• There is a flip side to believing that your ratings will affect the ratee in some way, which, of course, is believing that your feedback doesn’t matter. I am not aware of any studies that directly address that question, but there is anecdotal and indirect evidence that this also has negative outcomes. What would you do if you thought your efforts made no difference (including not being read)? Would you even bother to respond? Or take time to read the items? Or offer write in comments? Where is the evidence that “development only” data is more “valid” than that used for other purposes?  It may be different, but that does not always mean better.

The indirect data I have in mind are the studies published by Marshall Goldsmith and associates on the effect of follow up on reported behavioral change. (One chapter is in The Handbook of MultiSource Feedback; another article is “Leadership is a Contact Sport,” which you can find at  The connection I am making here is in suggesting that lack of follow up by the ratee can be a signal that the feedback does not matter, with the replicated finding that reported behavior change is typically zero or even negative. Conversely, when the feedback does matter (i.e., the ratee follows up with raters), behavior change is almost universally positive (and increases with the more follow up reported).

It’s all too easy to be an “every solution has a problem” person. We all do it. I do it too often. But maybe it would help if we became a little more aware of when we are falling into that mode.  It may sound naïve to propose that “every problem has a solution,” but it seems like a better place to start.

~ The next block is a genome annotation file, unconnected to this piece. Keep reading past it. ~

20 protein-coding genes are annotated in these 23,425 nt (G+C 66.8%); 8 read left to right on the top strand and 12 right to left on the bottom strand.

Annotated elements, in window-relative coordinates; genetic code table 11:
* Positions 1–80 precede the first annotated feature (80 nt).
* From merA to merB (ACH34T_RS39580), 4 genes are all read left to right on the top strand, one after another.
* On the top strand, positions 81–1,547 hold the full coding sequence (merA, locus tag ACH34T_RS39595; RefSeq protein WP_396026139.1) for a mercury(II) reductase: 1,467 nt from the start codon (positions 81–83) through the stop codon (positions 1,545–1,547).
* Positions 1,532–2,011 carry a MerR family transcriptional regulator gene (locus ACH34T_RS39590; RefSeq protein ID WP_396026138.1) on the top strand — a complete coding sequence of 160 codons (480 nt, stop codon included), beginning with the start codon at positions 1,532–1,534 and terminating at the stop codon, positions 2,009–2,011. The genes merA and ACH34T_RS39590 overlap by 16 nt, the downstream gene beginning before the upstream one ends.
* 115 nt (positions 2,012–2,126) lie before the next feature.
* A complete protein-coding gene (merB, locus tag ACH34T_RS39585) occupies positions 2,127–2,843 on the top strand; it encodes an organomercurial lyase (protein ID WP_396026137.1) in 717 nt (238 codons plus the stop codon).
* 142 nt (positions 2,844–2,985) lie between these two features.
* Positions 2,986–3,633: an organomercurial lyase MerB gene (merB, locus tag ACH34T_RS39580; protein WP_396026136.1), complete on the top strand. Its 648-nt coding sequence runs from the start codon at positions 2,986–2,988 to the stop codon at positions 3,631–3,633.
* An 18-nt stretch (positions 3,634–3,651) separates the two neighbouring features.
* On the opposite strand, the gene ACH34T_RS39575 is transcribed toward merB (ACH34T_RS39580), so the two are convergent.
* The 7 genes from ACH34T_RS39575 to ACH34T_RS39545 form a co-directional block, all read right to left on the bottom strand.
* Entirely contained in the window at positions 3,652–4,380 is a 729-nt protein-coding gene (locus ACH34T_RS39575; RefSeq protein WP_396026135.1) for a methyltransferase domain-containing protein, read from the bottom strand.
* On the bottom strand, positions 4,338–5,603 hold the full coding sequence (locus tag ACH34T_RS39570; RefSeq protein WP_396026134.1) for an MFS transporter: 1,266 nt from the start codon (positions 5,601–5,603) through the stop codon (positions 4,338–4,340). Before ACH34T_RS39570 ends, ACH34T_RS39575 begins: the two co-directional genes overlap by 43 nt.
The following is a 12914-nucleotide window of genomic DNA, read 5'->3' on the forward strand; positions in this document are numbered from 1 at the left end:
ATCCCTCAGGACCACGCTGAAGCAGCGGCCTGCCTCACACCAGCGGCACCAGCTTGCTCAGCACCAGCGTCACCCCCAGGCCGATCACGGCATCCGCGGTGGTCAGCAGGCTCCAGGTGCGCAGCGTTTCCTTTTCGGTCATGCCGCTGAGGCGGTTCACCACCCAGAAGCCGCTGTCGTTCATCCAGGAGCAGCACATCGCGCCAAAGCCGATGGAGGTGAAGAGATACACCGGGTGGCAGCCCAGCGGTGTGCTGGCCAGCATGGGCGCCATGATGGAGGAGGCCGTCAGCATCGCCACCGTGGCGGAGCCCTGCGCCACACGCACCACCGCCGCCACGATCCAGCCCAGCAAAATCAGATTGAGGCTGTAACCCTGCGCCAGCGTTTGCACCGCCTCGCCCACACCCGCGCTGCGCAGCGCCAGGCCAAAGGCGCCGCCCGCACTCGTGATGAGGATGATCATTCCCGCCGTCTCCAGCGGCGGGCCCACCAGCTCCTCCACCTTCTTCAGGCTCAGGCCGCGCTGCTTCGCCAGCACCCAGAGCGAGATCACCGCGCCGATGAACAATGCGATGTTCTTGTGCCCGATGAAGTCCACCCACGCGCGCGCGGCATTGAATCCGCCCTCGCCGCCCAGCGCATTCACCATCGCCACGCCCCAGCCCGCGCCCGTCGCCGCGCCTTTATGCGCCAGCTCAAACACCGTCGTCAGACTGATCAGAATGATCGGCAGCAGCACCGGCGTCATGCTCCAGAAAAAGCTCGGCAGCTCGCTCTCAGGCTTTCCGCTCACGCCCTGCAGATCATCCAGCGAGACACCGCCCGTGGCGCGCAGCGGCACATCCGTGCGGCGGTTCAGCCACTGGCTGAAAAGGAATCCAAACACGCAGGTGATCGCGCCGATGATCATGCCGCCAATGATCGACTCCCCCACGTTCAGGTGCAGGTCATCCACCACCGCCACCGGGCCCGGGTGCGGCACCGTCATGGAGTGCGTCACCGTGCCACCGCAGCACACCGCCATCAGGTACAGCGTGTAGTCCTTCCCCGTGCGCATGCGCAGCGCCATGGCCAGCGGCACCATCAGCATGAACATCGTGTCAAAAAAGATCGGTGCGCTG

©2010 David W. Bracken

I see you rolling your eyes

with 2 comments

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This is the second of a series of blog entries that I am using to respond to some questions that were submitted during my recent webinar, “Make Your 360 Matter.”  Some of these questions were ones I got to during the webinar, but would like to expand on my answer and at the same time share the thoughts with others who might not have attended.

I am going to combine two questions to address one important topic:

You went over this Dave, but if you could pick 1-3 things that most 360s do poorly–and could easily do better

­Rater training seems so important, but it’s hard enough to get ANY training out there.  Are there streamlined ways to get the key points conveyed to raters?

For ten years or more, I (and some coauthors) have contended that rater training might well be the most important and neglected practice in 360 systems. My suspicions are that at least part of the reason for this lies in the tone of the second question, i.e., the “rolling of the eyes” every time the topic of rater training comes up due to preconceptions of what it involves.

During the webinar, I presented data on two 360 practices that appear to have major effects on the ability to create and measure behavior change. One of those design features is follow up with raters with data from the article, “Leadership is a Contact Sport,” which can be found on

The second topic was actually a combination of practices, i.e., choice of rating scale combined with rater training. I presented some data that strongly indicates the potential power of those factors in affecting the distribution of ratings, especially in reducing leniency error.